Leukemia, which derives from the Greek words leukos (white) and haima (blood) is a form of cancer that affects the blood and bone marrow and occurs when the body experiences an overproduction of white blood cells. Leukemia results from a mutation in the single DNA of a single cell which alters that cell’s ability to develop and function. This year alone in the US, 61,780 people are expected to receive a leukemia diagnosis, and there are almost 400,000 people living with or in remission from this disease. Overall, 22,840 people are expected to die from leukemia in 2019, and from 2011-2015, leukemia was sixth most common cause of death among cancers in both men and women.
Types of Leukemia
It’s important to note that there are many types of leukemia, which are classified by the white blood cell involved. The main forms of leukemia are myelogenous and lymphocytic, and each of these has both an acute, and a chronic form. Acute leukemia grows quickly, and affects immature cells, preventing them from working properly, while chronic leukemia develops more slowly, allowing the body time to fight subsequent infections.
The four main types of leukemia are:
Acute lymphocytic leukemia (ALL)
This form of leukemia occurs predominantly in children, and approximately 6,000 new cases are diagnosed annually. ALL carries a five-year survival rate of 68.2%.
Chronic myelogenous leukemia (CML)
CML mainly affects adults, and about 9,000 new cases are diagnosed each year. This form of leukemia has a five-year survival rate of 66.9%.
Chronic lymphocytic leukemia (CLL)
This form of leukemia manly effects older people (over the age of 55) with approximately 20,000 new cases diagnosed each year, and has a favorably five-year survival rate of 83.2%.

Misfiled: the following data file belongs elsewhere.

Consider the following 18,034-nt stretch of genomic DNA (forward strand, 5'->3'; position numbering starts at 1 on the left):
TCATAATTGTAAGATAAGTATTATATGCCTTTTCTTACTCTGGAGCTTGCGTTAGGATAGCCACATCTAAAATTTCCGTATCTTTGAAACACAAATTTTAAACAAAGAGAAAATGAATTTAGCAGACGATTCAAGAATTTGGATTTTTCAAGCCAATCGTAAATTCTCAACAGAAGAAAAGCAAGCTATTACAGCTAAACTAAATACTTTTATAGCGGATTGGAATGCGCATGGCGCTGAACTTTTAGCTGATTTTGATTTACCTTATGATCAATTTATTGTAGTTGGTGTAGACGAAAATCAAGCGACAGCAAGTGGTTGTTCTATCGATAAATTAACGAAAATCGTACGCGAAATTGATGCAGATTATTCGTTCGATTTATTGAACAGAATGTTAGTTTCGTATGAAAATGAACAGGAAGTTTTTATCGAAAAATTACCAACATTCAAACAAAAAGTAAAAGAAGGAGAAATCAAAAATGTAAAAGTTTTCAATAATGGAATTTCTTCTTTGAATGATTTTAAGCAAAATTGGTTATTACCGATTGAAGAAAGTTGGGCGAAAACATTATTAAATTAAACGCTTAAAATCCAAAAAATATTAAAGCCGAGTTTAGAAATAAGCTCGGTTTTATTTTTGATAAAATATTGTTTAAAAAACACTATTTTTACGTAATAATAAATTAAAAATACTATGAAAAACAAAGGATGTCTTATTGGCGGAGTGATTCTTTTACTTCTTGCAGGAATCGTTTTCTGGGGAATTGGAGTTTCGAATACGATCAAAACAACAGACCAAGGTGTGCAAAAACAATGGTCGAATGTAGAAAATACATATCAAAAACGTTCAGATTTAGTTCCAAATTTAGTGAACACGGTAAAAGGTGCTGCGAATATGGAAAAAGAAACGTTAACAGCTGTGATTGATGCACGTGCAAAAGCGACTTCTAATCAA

Hairy cell leukemia
A rare subtype of CLL.
Anemia: Because leukemia patients produce a lower number of red blood cells, they may suffer from anemia, which slows the delivery of oxygen to the body’s muscles and organs. People with anemia generally have low energy, and may experience increased fatigue, and a pale complexion.
Increased bruising and bleeding: Leukemia patients may bleed from their gums or noses or might find blood in their stool or urine. Also, they may bruise very easily, and from minor bumps. People with leukemia may have small spots of discoloration — called petechiae — under their skin.
Susceptibility to infections: The disease affects the body’s immune system, therefore leukemia patients are vulnerable to infections, such as a sore throat or bronchial pneumonia which may be accompanied with headache, low-grade fever, mouth sores or skin rash.
Enlarged lymph nodes: Leukemia causes an abnormal production of lymphocytes which result in enlarged lymph nodes lymph node in the throat, armpits or groin.
Bone and joint pain: Sometimes leukemia cells grow near the surface of the bone or inside the joint, which can lead to bone or joint pain.
Abdominal swelling: Leukemia cells may accumulate up in the liver and spleen, making them larger. You may noticed a fullness or swelling of the belly or feeling full after consuming a small amount of food.
General health decline: Additional symptoms of leukemia include decreased appetite, weight loss, and discomfort under the left lower ribs. Moreover, many people with leukemia experience night sweats.
While any of these symptoms might point to a condition less serious than leukemia, if you experience several of these symptoms in combination, it’s best to schedule an appointment with your physician, who may refer you to a hematologist for further testing.